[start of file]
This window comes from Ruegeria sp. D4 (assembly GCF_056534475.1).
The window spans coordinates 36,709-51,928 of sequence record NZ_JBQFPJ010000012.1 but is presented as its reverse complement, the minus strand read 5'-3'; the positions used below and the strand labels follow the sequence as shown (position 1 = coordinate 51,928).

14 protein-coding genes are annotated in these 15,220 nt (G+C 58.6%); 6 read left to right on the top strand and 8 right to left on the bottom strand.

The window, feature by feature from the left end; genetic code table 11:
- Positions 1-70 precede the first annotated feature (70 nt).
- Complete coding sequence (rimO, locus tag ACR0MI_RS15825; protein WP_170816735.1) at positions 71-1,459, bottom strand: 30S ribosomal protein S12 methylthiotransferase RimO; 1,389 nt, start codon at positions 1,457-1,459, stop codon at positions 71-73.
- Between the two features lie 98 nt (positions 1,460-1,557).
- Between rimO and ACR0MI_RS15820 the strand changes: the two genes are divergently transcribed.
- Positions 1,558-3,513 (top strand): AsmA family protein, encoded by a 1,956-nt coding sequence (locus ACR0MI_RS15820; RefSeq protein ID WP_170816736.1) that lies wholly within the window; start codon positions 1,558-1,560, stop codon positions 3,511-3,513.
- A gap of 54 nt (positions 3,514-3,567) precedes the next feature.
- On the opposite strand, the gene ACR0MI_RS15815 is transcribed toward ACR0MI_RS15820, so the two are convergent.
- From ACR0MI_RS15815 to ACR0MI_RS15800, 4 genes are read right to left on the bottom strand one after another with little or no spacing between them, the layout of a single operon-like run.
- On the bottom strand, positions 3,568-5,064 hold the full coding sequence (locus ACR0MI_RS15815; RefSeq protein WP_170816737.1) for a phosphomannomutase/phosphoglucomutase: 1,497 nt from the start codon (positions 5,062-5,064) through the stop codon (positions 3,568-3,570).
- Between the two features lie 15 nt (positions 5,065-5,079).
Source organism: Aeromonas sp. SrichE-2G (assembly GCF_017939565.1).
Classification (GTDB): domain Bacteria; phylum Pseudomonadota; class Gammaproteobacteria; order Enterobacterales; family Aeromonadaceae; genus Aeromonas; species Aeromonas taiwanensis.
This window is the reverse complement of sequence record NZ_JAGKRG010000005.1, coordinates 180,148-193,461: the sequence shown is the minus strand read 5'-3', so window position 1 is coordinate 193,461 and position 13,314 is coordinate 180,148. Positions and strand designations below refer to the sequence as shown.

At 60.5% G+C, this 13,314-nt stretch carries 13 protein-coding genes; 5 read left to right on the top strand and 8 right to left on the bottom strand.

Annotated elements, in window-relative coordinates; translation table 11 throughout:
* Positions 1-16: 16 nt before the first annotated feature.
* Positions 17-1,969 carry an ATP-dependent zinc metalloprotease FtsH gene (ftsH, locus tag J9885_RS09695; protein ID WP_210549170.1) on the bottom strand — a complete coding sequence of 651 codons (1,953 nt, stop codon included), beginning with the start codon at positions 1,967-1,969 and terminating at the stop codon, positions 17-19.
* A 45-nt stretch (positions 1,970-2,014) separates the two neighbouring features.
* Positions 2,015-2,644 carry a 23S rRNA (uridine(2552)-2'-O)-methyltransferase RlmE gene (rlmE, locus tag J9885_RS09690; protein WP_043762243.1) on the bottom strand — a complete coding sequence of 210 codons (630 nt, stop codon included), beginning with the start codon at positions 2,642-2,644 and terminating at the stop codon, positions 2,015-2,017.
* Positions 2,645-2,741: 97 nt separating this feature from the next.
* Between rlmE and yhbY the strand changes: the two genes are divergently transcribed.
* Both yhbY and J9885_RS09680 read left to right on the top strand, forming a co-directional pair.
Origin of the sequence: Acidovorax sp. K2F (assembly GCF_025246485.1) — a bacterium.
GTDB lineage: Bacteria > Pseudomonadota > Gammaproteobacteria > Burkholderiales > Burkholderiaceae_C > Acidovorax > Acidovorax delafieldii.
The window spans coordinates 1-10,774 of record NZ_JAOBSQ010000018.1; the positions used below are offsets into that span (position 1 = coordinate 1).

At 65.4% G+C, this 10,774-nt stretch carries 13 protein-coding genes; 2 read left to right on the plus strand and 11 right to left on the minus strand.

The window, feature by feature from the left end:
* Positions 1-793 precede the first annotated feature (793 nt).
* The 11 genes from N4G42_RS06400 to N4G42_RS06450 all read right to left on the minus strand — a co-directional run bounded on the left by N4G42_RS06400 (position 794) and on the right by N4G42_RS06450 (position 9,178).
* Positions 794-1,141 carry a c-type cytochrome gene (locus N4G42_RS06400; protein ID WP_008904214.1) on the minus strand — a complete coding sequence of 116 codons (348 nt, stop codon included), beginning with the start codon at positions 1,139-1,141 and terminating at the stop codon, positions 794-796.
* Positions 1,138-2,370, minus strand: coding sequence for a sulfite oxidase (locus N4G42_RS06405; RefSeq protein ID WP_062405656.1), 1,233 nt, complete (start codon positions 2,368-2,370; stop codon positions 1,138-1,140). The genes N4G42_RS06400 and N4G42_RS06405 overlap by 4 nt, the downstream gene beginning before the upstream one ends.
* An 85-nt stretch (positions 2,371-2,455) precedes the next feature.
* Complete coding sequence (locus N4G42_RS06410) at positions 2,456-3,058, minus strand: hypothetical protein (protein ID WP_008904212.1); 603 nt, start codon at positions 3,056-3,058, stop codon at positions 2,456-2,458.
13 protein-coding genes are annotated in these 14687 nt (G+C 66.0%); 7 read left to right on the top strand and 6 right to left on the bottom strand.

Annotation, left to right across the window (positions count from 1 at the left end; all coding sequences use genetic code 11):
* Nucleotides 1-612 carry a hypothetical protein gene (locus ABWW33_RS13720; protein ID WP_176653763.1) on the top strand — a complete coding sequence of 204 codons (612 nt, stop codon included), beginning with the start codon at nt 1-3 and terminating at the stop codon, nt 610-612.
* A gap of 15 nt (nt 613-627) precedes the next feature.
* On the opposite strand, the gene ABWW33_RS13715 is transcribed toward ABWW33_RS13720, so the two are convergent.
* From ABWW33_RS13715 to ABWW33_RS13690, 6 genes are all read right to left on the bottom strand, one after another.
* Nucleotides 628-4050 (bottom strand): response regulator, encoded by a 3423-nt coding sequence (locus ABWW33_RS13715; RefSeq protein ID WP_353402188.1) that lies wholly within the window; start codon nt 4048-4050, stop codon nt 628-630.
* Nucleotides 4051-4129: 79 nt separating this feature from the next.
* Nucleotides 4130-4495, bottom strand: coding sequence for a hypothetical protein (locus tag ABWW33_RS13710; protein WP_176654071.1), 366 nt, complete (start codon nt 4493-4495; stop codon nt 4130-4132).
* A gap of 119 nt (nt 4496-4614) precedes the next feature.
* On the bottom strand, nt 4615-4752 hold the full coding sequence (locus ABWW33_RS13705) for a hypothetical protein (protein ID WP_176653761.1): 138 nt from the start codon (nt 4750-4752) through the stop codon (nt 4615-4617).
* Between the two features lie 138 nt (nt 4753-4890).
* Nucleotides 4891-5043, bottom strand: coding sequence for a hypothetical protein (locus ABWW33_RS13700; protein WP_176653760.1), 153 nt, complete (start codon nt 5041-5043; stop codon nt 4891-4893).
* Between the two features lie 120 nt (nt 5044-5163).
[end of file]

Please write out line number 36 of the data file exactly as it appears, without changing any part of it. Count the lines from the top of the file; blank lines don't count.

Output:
* An 85-nt stretch (positions 2,371-2,455) precedes the next feature.